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Cervical Cancer

Cervical cancer is a disease in which malignant (cancer) cells form in the tissues of the cervix.

The cervix is the lower, narrow end of the uterus (the hollow, pear-shaped organ where a fetus grows). The cervix leads from the uterus to the vagina (birth canal).

The cervix is the lower, narrow end of the uterus (the hollow, pear-shaped organ where a fetus grows). The cervix leads from the uterus to the vagina (birth canal).

Cervical cancer is a disease in which malignant (cancer) cells form in the tissues of the cervix.

Cervical cancer usually develops slowly over time. Before cancer appears in the cervix, the cells of the cervix go through changes known as dysplasia, in which abnormal cells begin to appear in the cervical tissue. Over time, the abnormal cells may become cancer cells and start to grow and spread more deeply into the cervix and to surrounding areas.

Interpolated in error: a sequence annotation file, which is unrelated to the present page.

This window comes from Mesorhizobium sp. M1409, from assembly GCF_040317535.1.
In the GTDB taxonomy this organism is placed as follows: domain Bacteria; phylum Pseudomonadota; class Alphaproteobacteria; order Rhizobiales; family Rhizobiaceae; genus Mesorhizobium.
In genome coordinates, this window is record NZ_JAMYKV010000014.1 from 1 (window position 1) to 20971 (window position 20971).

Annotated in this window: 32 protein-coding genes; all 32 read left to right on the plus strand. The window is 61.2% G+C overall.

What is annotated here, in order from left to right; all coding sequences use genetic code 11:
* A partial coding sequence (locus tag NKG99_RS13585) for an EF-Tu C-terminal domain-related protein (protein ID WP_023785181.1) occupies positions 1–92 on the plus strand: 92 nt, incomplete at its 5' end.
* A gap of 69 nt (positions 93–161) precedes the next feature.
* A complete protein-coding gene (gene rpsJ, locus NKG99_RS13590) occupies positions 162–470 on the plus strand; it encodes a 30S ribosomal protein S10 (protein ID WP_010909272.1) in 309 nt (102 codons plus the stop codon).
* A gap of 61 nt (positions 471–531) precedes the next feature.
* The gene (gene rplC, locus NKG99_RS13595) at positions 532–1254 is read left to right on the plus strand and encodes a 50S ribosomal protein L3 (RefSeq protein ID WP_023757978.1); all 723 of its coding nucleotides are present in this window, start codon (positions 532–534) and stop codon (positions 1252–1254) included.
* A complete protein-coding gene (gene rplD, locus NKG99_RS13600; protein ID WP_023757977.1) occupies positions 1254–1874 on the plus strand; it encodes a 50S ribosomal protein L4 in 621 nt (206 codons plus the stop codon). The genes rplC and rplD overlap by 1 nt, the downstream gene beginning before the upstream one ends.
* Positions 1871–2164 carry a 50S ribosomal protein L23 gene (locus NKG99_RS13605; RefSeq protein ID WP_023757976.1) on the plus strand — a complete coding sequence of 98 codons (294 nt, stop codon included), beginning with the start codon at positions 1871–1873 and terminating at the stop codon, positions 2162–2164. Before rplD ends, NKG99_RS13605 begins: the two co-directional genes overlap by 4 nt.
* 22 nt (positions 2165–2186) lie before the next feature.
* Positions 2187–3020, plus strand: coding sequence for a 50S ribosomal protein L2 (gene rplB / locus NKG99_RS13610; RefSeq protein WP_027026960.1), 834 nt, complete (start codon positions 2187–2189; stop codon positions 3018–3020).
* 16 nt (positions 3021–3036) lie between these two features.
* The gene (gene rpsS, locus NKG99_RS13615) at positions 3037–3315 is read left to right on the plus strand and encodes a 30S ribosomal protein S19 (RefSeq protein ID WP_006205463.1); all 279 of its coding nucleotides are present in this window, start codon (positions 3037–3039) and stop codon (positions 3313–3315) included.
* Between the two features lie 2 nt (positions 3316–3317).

Human papillomavirus (HPV) infection is the major risk factor for cervical cancer. There are usually no signs or symptoms of early cervical cancer but it can be detected early with regular check-ups. Signs and symptoms of cervical cancer include vaginal bleeding and pelvic pain. Tests that examine the cervix are used to detect (find) and diagnose cervical cancer. Certain factors affect prognosis (chance of recovery) and treatment options.

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Understanding Cervical Cancer

  • Cervical Cancer
  • HPV and Its Link to Cervical Cancer
  • HPV Risk Factors and Prevention
  • HPV Vaccine Basics
  • Risk Factors for Cerivcal Cancer
  • Stages of Cervical Cancer

  • Additional Information

  • Symptoms and Tests
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    Last Updated: May 13, 2016